Following on the oats topic, here is a nice way to use them in a very English dessert: Crumble.
First time I heard of this dish, through my anglophile friend Pauline, I could not work out what she was talking about. I have never confessed this to her… until now.
It is a sweet which is neither a cake nor compote, although it does have a kind of compote on the bottom and a crunchy topping…
A crumble is… well, a crumble.
Cooking time: 15 minutes prep + 40 minutes bake
Quantity: This mix makes 6 small pots
1. Use seasonal fruits. This desert is very wintery but it is also delicious accompanied by ice-cream.
2. I like using small pots to make individual crumbles, but you can, of course be traditional and use a single oven proof dish to make a large one. I must admit that there is something quite warm and wholesome in “tacking in” on an old school crumble.
3. I save pots from various branded products rather than dispose of them for this kind of sweet; but they are also useful for mouses, chocolate soufflés etc… my motto is: if we go back to where our grandparents were in terms of house management we might be more efficient in saving resources than with more high tech options. I will only ask for you to consider please.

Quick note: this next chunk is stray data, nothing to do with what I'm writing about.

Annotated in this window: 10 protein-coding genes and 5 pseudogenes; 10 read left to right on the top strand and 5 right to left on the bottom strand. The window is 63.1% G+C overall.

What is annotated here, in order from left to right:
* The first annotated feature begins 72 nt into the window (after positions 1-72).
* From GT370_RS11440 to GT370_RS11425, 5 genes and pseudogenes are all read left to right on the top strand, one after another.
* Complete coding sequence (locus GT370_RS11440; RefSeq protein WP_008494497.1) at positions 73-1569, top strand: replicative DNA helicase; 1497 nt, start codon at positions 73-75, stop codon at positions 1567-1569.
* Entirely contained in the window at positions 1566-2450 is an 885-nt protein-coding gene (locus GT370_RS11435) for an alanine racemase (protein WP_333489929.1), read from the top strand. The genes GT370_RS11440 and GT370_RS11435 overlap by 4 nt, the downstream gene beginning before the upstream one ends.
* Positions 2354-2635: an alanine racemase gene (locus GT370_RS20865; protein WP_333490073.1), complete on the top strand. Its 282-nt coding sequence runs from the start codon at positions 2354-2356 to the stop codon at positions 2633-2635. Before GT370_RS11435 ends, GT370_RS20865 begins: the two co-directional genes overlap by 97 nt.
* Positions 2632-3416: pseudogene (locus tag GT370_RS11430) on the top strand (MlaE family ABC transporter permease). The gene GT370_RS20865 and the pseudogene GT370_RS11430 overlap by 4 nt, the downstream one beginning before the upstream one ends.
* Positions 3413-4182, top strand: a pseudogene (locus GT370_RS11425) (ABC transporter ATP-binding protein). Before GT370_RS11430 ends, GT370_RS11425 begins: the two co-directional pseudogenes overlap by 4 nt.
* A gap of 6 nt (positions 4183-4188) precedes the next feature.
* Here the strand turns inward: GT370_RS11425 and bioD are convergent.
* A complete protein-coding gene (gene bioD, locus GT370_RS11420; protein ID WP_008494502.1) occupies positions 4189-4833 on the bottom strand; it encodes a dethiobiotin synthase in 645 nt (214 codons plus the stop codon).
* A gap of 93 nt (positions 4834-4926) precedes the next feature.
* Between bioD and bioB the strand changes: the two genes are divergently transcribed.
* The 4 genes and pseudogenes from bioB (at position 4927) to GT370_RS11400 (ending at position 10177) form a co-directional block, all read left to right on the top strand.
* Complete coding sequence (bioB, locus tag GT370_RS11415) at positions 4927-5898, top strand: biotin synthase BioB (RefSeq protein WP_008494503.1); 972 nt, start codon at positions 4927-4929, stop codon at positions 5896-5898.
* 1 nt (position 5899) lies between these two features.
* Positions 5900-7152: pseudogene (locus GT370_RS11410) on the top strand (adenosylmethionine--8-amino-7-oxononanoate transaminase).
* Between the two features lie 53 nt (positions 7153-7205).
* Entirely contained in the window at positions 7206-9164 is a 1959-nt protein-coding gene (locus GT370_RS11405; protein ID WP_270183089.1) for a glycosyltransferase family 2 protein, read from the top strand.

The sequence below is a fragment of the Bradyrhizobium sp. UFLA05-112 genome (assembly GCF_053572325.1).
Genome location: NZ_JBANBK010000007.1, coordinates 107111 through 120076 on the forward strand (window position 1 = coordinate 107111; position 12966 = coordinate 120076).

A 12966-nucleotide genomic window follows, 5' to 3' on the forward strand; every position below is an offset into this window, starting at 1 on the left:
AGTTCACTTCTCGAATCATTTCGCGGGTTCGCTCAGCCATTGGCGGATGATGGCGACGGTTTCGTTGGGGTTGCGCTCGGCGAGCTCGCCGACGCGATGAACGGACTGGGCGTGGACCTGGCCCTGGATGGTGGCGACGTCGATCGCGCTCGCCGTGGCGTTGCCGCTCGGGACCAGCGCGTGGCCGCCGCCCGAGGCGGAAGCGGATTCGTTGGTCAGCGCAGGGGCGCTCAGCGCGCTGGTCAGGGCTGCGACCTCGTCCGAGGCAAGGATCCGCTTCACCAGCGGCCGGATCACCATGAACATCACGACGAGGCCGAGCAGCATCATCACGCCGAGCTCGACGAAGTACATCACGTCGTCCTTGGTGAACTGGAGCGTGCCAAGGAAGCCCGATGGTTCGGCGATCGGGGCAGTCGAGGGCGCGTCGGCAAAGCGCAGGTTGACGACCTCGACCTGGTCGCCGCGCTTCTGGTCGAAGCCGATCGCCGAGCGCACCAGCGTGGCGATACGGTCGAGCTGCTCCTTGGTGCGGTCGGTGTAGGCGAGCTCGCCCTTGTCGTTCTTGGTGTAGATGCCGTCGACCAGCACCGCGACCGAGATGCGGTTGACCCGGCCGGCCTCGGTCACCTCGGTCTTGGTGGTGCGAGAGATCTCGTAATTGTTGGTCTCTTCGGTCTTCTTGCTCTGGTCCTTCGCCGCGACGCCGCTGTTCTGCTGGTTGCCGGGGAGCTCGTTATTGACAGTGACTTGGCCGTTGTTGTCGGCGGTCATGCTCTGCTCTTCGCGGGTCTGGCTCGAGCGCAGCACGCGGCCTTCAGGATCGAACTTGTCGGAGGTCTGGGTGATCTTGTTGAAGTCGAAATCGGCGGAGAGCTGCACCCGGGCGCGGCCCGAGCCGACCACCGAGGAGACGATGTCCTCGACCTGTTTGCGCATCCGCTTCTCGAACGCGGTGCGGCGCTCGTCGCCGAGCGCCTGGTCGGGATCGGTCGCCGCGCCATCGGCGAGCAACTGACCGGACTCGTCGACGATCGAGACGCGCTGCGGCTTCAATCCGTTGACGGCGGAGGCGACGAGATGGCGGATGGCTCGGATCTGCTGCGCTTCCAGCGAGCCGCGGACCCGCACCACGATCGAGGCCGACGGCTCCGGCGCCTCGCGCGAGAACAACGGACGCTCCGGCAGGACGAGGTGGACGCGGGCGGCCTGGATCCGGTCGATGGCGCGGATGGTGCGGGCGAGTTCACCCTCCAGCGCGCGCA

For the compote:
1 apple cut in small cubes (5mm cubes)
1 Nectarine cut in small cubes (5mm cubes)
3 spoons of brown sugar
3 spoons of water
For the crumble:
4 spoon full of plain flour
5 spoon full of oat flakes
1 ½ spoons of soft butter
2 spoons of brown sugar
Preheat the oven at 180 degrees c, gas mark 4.
Place the apple cubes, nectarine cubes, brown sugar and water in a small pan on medium heat. Cook for about 7 minutes or until softened but not quite mushy.
Mix the flour, oats, sugar and the soft butter in a bow. Use your hands and make sure that the crumble mix is even.
The mix will be ready when you achieve an even crumbly texture.
Layer the pots with the fruit mix first and top them up with the crumble.
Place the pots in the oven and cook for 40 minutes.
Should be eaten hot, but contrasting it with something cold works a treat: Vanilla ice-cream is a classic.
Photograph by Cristina Lanz-Azcarate
Recipe by Cristina Lanz-Azcarate
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